This is the process in which the lender and the borrower work together to try to avoid foreclosure. Some options include receiving a loan modification, creating a forbearance agreement, or going on a repayment plan. There’s also the option to hold a short sale instead of going through with a foreclosure. Under federal law, in most cases, lenders must inform borrowers about their loss mitigation options. 

The Lender or Current Owner of the Loan Files a Lawsuit

If you did not apply for loss mitigation, none is applicable to you, or the options aren’t enough to get you back on track, the lender may file a lawsuit. 

Complaint and Summons

The lender will file an official complaint for foreclosure, listing the reasons why a judge should issue the foreclosure judgment. You will be served the Complaints and Summons papers, and they will inform you of how much time you have to respond. Typically, this will be 20-30 days, depending on if you received it in-person or in the mail. 


If you choose not to respond to the Complaint and Summons, you will likely receive a default judgment and automatically lose the case. We suggest filing an answer because this increases the chances of the case proceeding to trial. 

Deficiency Judgments

If your house is sold off for less than the mortgage debt you owe, there will be a deficiency. In some states, the foreclosing party can get a deficiency judgment against the borrower, so that you would still be liable to pay that amount. 

Foreclosure Auction

After there is a foreclosure judgment, a date for the sale of the property will be set. If a third party bids the highest amount on the home, they shall be the property’s new owner. In most cases, though, the foreclosing party will bid the highest and own the property. Usually, the party will use a “credit bid”, meaning that the bid is the debt and any penalties you owe them.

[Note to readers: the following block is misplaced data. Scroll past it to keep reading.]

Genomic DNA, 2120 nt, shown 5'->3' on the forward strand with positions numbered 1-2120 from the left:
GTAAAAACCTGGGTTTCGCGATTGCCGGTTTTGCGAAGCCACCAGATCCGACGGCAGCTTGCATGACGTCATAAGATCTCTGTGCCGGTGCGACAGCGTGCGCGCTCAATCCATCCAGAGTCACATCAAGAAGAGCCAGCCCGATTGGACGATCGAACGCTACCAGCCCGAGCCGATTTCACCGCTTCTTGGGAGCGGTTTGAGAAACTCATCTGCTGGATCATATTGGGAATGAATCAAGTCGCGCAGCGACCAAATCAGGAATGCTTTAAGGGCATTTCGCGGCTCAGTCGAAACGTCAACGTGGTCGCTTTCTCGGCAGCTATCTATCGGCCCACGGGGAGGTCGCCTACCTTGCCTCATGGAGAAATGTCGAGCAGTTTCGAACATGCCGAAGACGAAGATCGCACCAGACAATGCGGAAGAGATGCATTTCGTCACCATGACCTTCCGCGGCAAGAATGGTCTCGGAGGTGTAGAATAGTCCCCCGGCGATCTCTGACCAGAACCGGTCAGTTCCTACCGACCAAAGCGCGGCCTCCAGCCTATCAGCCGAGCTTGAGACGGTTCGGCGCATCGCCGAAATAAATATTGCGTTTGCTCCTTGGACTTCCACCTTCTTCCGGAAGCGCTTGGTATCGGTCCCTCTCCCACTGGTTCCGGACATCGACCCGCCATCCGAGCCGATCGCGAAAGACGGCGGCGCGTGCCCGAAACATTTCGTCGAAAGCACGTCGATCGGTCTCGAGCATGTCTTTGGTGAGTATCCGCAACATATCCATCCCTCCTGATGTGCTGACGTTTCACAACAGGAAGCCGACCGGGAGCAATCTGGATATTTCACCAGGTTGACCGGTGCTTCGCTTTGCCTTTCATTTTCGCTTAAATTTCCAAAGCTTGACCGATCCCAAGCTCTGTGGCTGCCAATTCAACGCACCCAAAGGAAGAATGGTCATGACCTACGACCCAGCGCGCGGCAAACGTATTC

Leaving After Foreclosure

The amount of time you can stay in a foreclosed home depends on your state and the length of the redemption period. In New York, you would not have the right to a redemption period after the sale on any account. 

What’s a Redemption Period

If a state allows a redemption period, this means there is an amount of time in which you may repurchase the house after the foreclosure. Otherwise, you must vacate the premises or face eviction. 

Judicial Foreclosure States

Refer to the list of judicial foreclosure states below to see what kind of foreclosure your state primarily has.

Judicial ForeclosureNonjudicial Foreclosure
States that predominantly use this type of foreclosureConnecticut, Delaware, District of Columbia, Florida, Hawaii, Illinois, Indiana, Iowa, Kansas, Kentucky, Louisiana, Maine, New Jersey, New Mexico*, New York, North Dakota, Ohio, Oklahoma, Pennsylvania, South Carolina, Vermont, and WisconsinAlabama, Alaska, Arizona, Arkansas, California, Colorado**, District of Columbia (sometimes), Georgia, Idaho, Maryland**, Massachusetts, Michigan, Minnesota, Mississippi, Missouri, Montana, Nebraska, Nevada, New Hampshire, North Carolina, Oregon, Rhode Island, South Dakota, Tennessee, Texas, Utah, Virginia, Washington, West Virginia, and Wyoming

If you have received a Complaints and Summons (or if you are still in the loss mitigation phase), fill out a contact form on our site. We’d be happy to provide you with a free consultation to determine your needs and your likelihood of having the foreclosure dropped.